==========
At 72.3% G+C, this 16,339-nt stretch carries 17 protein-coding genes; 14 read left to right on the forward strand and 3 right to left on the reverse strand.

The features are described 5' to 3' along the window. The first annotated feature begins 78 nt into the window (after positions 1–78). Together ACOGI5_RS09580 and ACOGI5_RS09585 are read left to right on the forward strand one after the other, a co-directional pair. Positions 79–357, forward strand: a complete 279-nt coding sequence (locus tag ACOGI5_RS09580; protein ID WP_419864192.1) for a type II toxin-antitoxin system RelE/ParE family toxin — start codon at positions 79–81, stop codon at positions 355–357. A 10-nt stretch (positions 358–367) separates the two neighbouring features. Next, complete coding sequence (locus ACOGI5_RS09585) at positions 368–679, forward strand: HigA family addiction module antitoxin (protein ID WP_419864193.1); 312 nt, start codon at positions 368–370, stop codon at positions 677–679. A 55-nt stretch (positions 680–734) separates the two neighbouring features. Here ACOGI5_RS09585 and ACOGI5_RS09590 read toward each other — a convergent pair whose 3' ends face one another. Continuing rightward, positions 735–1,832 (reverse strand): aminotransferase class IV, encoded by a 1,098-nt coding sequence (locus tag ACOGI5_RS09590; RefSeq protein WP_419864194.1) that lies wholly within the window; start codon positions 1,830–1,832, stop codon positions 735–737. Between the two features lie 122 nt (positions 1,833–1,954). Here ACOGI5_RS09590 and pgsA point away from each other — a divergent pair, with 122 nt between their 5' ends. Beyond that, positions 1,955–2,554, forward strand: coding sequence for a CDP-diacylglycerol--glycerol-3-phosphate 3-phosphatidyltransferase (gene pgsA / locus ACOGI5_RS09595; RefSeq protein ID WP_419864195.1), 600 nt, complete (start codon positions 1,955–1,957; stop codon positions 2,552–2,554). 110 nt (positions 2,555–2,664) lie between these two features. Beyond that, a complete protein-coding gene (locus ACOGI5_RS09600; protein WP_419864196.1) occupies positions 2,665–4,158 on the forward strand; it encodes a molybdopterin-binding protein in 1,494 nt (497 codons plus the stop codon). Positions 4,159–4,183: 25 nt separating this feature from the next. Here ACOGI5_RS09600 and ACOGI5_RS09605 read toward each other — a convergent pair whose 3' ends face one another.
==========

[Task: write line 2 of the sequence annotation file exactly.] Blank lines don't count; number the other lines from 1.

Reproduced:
The features are described 5' to 3' along the window. The first annotated feature begins 78 nt into the window (after positions 1–78). Together ACOGI5_RS09580 and ACOGI5_RS09585 are read left to right on the forward strand one after the other, a co-directional pair. Positions 79–357, forward strand: a complete 279-nt coding sequence (locus tag ACOGI5_RS09580; protein ID WP_419864192.1) for a type II toxin-antitoxin system RelE/ParE family toxin — start codon at positions 79–81, stop codon at positions 355–357. A 10-nt stretch (positions 358–367) separates the two neighbouring features. Next, complete coding sequence (locus ACOGI5_RS09585) at positions 368–679, forward strand: HigA family addiction module antitoxin (protein ID WP_419864193.1); 312 nt, start codon at positions 368–370, stop codon at positions 677–679. A 55-nt stretch (positions 680–734) separates the two neighbouring features. Here ACOGI5_RS09585 and ACOGI5_RS09590 read toward each other — a convergent pair whose 3' ends face one another. Continuing rightward, positions 735–1,832 (reverse strand): aminotransferase class IV, encoded by a 1,098-nt coding sequence (locus tag ACOGI5_RS09590; RefSeq protein WP_419864194.1) that lies wholly within the window; start codon positions 1,830–1,832, stop codon positions 735–737. Between the two features lie 122 nt (positions 1,833–1,954). Here ACOGI5_RS09590 and pgsA point away from each other — a divergent pair, with 122 nt between their 5' ends. Beyond that, positions 1,955–2,554, forward strand: coding sequence for a CDP-diacylglycerol--glycerol-3-phosphate 3-phosphatidyltransferase (gene pgsA / locus ACOGI5_RS09595; RefSeq protein ID WP_419864195.1), 600 nt, complete (start codon positions 1,955–1,957; stop codon positions 2,552–2,554). 110 nt (positions 2,555–2,664) lie between these two features. Beyond that, a complete protein-coding gene (locus ACOGI5_RS09600; protein WP_419864196.1) occupies positions 2,665–4,158 on the forward strand; it encodes a molybdopterin-binding protein in 1,494 nt (497 codons plus the stop codon). Positions 4,159–4,183: 25 nt separating this feature from the next. Here ACOGI5_RS09600 and ACOGI5_RS09605 read toward each other — a convergent pair whose 3' ends face one another.